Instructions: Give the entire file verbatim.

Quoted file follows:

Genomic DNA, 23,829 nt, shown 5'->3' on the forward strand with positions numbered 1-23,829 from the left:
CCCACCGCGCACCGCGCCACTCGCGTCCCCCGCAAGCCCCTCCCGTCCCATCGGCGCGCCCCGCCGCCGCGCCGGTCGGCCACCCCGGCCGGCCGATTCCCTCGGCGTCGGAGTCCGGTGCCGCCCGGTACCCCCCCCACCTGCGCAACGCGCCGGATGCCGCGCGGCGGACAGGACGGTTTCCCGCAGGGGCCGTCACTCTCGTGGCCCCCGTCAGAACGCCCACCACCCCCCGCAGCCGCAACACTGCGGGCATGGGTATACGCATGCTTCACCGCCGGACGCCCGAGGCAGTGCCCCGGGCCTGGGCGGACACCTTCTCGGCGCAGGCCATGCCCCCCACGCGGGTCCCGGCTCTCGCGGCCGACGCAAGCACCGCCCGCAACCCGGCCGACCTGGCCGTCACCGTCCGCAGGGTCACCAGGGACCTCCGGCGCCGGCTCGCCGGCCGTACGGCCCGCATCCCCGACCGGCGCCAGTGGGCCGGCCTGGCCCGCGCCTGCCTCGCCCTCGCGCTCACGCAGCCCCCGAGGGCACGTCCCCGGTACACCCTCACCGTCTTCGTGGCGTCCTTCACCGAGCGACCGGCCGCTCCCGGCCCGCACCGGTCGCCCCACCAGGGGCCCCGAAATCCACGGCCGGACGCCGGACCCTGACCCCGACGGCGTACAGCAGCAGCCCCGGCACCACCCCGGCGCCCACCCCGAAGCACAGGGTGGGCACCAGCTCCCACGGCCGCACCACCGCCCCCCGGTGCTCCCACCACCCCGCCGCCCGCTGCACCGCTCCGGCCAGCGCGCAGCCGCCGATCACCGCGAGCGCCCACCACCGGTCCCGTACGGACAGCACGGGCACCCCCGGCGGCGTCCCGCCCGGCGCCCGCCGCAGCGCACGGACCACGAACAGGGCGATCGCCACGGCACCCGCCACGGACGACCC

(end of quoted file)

Genomic DNA, 23,829 nt, shown 5'->3' on the forward strand with positions numbered 1-23,829 from the left:
CCCACCGCGCACCGCGCCACTCGCGTCCCCCGCAAGCCCCTCCCGTCCCATCGGCGCGCCCCGCCGCCGCGCCGGTCGGCCACCCCGGCCGGCCGATTCCCTCGGCGTCGGAGTCCGGTGCCGCCCGGTACCCCCCCCACCTGCGCAACGCGCCGGATGCCGCGCGGCGGACAGGACGGTTTCCCGCAGGGGCCGTCACTCTCGTGGCCCCCGTCAGAACGCCCACCACCCCCCGCAGCCGCAACACTGCGGGCATGGGTATACGCATGCTTCACCGCCGGACGCCCGAGGCAGTGCCCCGGGCCTGGGCGGACACCTTCTCGGCGCAGGCCATGCCCCCCACGCGGGTCCCGGCTCTCGCGGCCGACGCAAGCACCGCCCGCAACCCGGCCGACCTGGCCGTCACCGTCCGCAGGGTCACCAGGGACCTCCGGCGCCGGCTCGCCGGCCGTACGGCCCGCATCCCCGACCGGCGCCAGTGGGCCGGCCTGGCCCGCGCCTGCCTCGCCCTCGCGCTCACGCAGCCCCCGAGGGCACGTCCCCGGTACACCCTCACCGTCTTCGTGGCGTCCTTCACCGAGCGACCGGCCGCTCCCGGCCCGCACCGGTCGCCCCACCAGGGGCCCCGAAATCCACGGCCGGACGCCGGACCCTGACCCCGACGGCGTACAGCAGCAGCCCCGGCACCACCCCGGCGCCCACCCCGAAGCACAGGGTGGGCACCAGCTCCCACGGCCGCACCACCGCCCCCCGGTGCTCCCACCACCCCGCCGCCCGCTGCACCGCTCCGGCCAGCGCGCAGCCGCCGATCACCGCGAGCGCCCACCACCGGTCCCGTACGGACAGCACGGGCACCCCCGGCGGCGTCCCGCCCGGCGCCCGCCGCAGCGCACGGACCACGAACAGGGCGATCGCCACGGCACCCGCCACGGACGACCC